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Home > News archive > August 2006 > 16 August 2006

TDA reports rise in maths and science NQTs

The number of newly qualified teachers in mathematics and science continues to grow, according to data published by the Training and Development Agency for Schools (TDA).

Information collected from providers of Initial Teacher Training in England - universities, colleges and schools - showed that during the academic year 2004/05, the number of trainees who gained Qualified Teacher Status in mathematics was 2,014, compared with 1,849 the previous year and 936 in 1998 -1999. The number in science was 2,810, compared with 2,711 the previous year and 1,910 in 1998-1999.

In all, according to the research, 33,750 trainees qualified as teachers -15,259 primary, and 18,491 secondary and key stage 2/3. The total is a rise of six per cent over the previous year.

The data also showed:

  • 56 per cent of postgraduate trainees with a UK first degree had a degree classification of 2:1 or better, compared with 55 per cent the previous year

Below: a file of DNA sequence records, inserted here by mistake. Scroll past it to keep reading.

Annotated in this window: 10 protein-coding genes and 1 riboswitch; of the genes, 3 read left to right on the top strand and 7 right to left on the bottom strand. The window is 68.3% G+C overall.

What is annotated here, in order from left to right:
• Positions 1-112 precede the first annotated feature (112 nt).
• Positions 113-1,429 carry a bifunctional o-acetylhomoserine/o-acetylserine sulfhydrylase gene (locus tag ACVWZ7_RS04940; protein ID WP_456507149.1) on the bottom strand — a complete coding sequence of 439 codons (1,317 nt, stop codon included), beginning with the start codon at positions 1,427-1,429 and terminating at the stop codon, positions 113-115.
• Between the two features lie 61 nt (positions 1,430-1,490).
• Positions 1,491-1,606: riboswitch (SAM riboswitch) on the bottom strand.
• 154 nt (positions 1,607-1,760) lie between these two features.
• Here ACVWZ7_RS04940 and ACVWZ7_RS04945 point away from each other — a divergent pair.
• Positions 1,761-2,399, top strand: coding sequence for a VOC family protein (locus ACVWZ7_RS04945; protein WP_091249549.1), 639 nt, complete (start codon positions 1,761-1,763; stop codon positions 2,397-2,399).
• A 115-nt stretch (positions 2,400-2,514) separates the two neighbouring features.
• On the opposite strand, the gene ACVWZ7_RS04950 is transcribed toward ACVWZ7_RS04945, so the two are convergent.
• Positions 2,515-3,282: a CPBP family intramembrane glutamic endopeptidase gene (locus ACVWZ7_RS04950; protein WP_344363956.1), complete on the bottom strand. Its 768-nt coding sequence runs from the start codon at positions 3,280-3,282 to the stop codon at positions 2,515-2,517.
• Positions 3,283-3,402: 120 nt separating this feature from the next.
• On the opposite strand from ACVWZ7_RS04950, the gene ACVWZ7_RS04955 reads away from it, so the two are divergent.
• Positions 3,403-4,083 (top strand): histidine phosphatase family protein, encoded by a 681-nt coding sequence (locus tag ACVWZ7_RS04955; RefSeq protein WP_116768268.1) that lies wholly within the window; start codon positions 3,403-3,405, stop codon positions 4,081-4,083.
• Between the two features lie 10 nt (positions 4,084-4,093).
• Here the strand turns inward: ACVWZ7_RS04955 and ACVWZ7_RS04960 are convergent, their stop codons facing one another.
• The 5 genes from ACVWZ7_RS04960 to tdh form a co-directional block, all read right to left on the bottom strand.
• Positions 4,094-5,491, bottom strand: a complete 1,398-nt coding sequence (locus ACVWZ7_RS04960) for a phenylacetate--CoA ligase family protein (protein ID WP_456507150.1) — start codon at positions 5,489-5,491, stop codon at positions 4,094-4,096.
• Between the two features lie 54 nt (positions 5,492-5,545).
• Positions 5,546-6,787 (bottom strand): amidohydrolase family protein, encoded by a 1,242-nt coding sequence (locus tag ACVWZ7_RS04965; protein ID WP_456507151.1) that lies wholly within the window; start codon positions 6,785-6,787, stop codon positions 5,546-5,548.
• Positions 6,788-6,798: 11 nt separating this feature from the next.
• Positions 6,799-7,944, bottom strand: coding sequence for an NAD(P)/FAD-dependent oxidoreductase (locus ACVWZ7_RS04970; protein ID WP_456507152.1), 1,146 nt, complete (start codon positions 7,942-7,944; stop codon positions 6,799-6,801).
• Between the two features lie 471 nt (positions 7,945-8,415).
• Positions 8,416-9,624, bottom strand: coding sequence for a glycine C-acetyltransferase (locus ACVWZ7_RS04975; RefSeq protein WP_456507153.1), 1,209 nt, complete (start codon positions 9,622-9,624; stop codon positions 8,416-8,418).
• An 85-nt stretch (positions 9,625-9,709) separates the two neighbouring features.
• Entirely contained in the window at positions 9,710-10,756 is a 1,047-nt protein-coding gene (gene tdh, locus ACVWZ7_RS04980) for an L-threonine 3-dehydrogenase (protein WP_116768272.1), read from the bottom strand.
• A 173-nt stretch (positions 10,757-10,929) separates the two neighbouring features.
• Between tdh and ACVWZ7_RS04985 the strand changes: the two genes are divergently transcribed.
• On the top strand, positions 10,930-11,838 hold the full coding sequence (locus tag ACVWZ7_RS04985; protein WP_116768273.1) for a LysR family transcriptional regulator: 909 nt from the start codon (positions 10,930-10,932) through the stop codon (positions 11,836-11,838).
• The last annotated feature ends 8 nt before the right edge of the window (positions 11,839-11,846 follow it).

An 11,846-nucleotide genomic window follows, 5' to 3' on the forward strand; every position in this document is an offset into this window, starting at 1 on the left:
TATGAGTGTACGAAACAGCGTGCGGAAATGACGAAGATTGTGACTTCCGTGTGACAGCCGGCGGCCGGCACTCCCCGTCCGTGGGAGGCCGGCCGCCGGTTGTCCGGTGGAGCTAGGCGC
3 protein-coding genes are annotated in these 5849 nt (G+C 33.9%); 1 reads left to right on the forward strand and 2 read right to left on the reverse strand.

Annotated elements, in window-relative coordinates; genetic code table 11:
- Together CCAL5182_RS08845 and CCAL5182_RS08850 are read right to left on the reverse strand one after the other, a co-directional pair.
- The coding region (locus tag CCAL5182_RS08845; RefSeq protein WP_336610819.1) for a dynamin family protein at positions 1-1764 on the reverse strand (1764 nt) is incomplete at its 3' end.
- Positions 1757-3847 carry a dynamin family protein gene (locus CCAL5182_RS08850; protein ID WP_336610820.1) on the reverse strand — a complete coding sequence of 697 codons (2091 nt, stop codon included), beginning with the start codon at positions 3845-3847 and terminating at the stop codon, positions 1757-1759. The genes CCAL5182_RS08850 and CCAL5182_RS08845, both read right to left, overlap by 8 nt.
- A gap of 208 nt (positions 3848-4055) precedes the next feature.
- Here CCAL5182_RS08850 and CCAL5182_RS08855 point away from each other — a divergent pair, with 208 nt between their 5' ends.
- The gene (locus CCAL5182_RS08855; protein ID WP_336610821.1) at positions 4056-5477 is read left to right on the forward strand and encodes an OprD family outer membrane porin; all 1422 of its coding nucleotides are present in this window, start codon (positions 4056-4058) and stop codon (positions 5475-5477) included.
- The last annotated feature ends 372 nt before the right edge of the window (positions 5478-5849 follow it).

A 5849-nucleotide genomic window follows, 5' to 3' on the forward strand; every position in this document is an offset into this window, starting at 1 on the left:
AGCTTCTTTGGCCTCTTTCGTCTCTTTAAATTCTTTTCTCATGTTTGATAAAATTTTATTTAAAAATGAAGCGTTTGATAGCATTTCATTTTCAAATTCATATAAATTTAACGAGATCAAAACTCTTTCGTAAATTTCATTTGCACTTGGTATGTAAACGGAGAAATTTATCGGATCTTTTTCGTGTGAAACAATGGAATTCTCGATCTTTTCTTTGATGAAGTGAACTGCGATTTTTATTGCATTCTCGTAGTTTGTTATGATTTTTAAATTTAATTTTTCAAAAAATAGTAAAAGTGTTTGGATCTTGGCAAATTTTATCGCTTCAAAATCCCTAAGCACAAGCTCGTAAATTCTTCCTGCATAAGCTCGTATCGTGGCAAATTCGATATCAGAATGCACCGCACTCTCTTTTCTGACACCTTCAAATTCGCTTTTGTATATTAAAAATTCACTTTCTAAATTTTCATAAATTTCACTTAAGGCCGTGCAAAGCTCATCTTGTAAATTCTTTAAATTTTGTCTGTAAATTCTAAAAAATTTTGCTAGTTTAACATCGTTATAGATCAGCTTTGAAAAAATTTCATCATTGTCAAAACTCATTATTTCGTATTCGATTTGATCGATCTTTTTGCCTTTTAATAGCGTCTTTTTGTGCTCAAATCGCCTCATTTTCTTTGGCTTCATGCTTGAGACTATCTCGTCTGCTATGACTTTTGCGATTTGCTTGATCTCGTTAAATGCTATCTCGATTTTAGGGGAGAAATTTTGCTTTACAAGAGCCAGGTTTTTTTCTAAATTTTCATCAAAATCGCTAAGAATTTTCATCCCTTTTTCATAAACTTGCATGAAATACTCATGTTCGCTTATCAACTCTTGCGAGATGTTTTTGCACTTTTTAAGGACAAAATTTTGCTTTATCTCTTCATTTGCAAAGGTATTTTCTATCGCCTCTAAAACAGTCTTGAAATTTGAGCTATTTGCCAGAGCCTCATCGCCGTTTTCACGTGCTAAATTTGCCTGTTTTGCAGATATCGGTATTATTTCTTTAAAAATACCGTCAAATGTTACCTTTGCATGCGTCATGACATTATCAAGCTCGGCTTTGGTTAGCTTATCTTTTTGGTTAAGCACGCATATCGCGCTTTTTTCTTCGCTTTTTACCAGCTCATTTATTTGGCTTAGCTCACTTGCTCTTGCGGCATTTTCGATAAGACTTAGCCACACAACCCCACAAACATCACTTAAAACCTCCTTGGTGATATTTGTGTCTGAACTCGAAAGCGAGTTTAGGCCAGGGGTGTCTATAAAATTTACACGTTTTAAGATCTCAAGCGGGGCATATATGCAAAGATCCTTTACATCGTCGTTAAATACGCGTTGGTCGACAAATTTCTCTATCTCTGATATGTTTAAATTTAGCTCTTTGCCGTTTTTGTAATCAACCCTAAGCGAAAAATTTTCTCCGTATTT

• 31 per cent of first year trainees (12,180 people) were aged 30 or over
  • 11 per cent of first year trainees (4,152 people) declared they were from minority ethnic backgrounds

Michael Day, executive director for Initial Teacher Training at the TDA, said: "This data demonstrates that there has been real progress in producing the high quality new teachers that schools are looking for.

"Ofsted has said that this generation of newly qualified teachers is the best ever, and the number of teachers with good degrees is also rising.

"We still need to work hard to help providers find more strong candidates in maths and science and the TDA will continue to campaign vigorously to remind people with degrees and experience in those areas that teaching is intellectually stimulating, exciting and a job in which no two days are the same."

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